Warren’s Legacy still asks urgent questions

As a Kentucky-born writer who lived most of his professional life in the North, Robert Penn Warren was deeply conflicted about the American Civil War. That ambivalence, and the tensions that sprang from it, haunt every section of his essential essay, The Legacy of the Civil War.

Written in 1961 at the dawn of the Civil War Centennial, Legacy examines questions still worth considering fifty years after he first put the words to paper. As we commemorate the war’s sesquicentennial, Warren’s words still ring solid and true. 

First written as an essay for Life magazine and then printed as a book, The Legacy of the Civil War gave Warren the chance to combine fine historical research with philosophy, moral meditation, and his own lived experience as a Southern who lived in the North. Warren was a three-time Pulitzer winner—and the only person to have won the award for both fiction and poetry—and his wordsmanship makes Legacy a fine and sometimes beautiful read.

Warren calls the Civil War “that mystic cloud from which emerged our modernity”:

Union, the abolition of slavery, the explosion of westward expansion, Big Business and Big Technology, style in war, philosophy, and politics—we can see the effects of the Civil War in all of these things. In a sense they all add up to the creation of the world power that is America today…. For most importantly, America emerged with a confirmed sense of destiny….

That’s been both good and bad, Warren argues, showing his typical ambivalence. Our sense of destiny has allowed us to achieve greatness, but it’s also something we take for granted, which allows us to coast.

“It is very easy to regard the War…as a jolly piece of luck only slightly disguised…” he says, “and to think, in some shadowy corner of the mind, of the dead at Gettysburg as a small price to pay for the development of a really satisfactory and cheap compact car with decent pick-up and road-holding capability.”

History removes us from those dead, as does our own need for making sense and coherent narrative out of chaos. “History is not melodrama, even if it usually reads like that,” he says. “It was real blood, not tomato catsup or the pale ectoplasm of statistics, that wet the ground at Bloody Angle and darkened the waters of Bloody Pond.”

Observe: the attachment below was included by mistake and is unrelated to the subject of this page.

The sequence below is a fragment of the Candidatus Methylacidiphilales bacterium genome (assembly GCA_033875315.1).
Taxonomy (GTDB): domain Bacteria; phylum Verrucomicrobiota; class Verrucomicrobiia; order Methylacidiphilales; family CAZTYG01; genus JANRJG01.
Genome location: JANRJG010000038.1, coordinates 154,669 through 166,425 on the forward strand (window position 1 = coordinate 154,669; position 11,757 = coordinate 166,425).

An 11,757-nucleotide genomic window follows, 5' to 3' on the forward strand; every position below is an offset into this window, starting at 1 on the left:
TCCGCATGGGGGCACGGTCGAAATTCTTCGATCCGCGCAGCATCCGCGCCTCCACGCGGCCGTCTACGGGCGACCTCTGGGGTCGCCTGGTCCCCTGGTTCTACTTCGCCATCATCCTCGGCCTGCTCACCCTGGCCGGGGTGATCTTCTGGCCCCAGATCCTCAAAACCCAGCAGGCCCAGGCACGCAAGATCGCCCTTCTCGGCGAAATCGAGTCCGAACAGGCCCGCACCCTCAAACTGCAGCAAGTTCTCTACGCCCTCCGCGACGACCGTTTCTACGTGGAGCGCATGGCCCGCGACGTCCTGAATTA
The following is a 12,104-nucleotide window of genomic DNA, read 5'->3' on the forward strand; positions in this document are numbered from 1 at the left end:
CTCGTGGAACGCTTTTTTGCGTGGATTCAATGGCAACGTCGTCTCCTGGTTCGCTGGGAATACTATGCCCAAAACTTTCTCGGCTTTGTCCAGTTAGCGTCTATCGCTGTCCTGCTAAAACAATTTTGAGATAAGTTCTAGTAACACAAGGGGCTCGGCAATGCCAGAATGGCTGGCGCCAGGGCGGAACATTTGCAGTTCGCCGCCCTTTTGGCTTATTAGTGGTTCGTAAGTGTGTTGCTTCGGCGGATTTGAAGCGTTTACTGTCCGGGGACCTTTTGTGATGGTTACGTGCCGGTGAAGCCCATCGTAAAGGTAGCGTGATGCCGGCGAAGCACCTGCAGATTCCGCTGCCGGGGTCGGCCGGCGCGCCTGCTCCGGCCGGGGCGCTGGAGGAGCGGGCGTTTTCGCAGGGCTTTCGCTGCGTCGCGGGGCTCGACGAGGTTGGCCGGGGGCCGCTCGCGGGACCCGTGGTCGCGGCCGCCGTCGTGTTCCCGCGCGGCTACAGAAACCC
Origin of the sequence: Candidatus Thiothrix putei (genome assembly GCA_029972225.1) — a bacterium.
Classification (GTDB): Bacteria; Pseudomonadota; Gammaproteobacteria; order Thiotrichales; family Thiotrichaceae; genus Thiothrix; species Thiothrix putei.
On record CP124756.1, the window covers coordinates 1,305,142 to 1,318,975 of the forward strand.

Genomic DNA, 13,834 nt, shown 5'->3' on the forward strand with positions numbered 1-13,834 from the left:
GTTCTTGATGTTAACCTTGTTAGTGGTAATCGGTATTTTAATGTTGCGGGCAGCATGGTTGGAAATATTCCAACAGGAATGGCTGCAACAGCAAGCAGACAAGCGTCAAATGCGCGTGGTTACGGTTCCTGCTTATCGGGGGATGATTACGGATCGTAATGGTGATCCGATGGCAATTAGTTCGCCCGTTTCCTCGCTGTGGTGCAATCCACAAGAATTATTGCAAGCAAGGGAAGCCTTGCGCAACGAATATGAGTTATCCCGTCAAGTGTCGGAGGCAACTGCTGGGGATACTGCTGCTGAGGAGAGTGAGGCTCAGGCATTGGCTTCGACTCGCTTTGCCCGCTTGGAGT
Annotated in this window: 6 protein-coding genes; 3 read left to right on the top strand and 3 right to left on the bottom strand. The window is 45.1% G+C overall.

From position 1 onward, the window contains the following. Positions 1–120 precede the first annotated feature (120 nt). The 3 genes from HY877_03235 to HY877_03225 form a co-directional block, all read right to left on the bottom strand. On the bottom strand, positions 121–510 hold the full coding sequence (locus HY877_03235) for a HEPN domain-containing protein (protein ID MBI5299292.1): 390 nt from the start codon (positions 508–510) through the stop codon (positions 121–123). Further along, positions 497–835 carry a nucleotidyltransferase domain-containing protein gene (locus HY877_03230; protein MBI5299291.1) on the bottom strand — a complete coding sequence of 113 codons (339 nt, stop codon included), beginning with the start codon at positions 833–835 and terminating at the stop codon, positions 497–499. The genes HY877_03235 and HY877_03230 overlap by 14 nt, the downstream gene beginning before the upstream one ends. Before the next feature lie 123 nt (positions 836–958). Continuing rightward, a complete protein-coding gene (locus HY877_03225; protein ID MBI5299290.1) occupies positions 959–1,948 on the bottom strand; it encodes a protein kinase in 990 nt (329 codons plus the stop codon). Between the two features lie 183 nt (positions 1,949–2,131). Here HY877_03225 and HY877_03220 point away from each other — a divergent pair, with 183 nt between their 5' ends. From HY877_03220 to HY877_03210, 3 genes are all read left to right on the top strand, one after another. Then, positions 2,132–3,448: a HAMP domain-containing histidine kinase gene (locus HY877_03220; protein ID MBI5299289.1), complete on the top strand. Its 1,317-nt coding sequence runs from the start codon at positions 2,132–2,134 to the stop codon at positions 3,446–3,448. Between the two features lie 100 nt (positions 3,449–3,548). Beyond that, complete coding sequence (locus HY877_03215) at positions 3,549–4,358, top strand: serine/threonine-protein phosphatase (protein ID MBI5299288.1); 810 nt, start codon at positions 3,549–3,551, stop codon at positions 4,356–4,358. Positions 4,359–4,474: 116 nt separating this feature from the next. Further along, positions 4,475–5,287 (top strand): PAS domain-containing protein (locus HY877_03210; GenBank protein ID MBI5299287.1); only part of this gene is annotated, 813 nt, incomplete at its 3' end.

He suggests the construction of narrative was based largely on Pragmatism, a philosophy he explores at great length, best summed up by Lincoln: “I concluded that it was better to make a rule for the practical matter in hand…than to decide a general question.”

One of the sad consequences of the post-war narratives that were constructed, he argues, was that racial issues were left out of those narratives and, therefore, left unresolved. The North got the Gilded Age, the South got a “confused and aimless Reconstruction,” and blacks got nothing but “a shadowy freedom” and were “best left to [their] own devices and the ministrations of [their] late masters.”

Such narratives endured for a hundred years (and for fifty more years since, I would argue) because of two phenomena Warren calls “The Great Alibi” and “The Treasury of Virtue”—“maiming liabilities” that nonetheless “serve deep needs of poor human nature.”

The Great Alibi “explains, condones, and transmutes everything,” Warren says: it turned common lynchers into defenders of Southern tradition, explained hookworm, pellagra, and illiteracy, and transformed laziness into an aesthetic. The South’s loss in the war was ever with them, a fact Southerners hauled out not so much “for economic as for social and especially racial matters. It worked such dark magic that it “turns defeat into victory, defects into virtues. Even more pathetically, [it] turns his great virtues into absurdities—sometimes vicious absurdities.”

Northerners don’t get off, either. Warren characterizes the North’s Treasury of Virtue as “an indulgence, for all sins past, present, and future, freely given by the hand of history.” Winning the war, in other words, makes everything right for all time. But Warren warns: “When one is happy in forgetfulness, facts get forgotten.”

Warren’s fellow Southerners find themselves “parroting sad clichés” about their way of life; Northerners find themselves embracing blissful ignorance. “The old trauma is so great that even now reality cannot be faced,” he says of both sides. “The automatic repetition short-circuits clear perception and honest thinking,”

That was Warren’s main challenge when he first wrote Legacy, and it remains the book’s main challenge now. Look beyond the romances and excuses, Warren demands. Look “beyond the shock and pathos of the death of 600,000 men, men who really died and in ways they would scarcely have chosen” and consider the urgent and ever-present legacy of the war.

Warren’s own struggle to consider the implications of that, to reconcile the prejudices indoctrinated in him during his youth in Kentucky with the realization as an adult that America had not fulfilled its promise with itself, rests at the heart of the book.

“The Civil War made us a new nation,” Warren says, “and our problem, because of the very size and power of that new nation, and the nobility of the promise which it inherits, remains that of finding in our time and in our terms a way to recover and reinterpret the ‘Founders’ dream.’”

By grappling honestly and truthfully with the war’s legacy, “we may, at last, find ourselves nakedly alone with the problems of our time and with ourselves.” And there, he suggests, we may find our answers at last.

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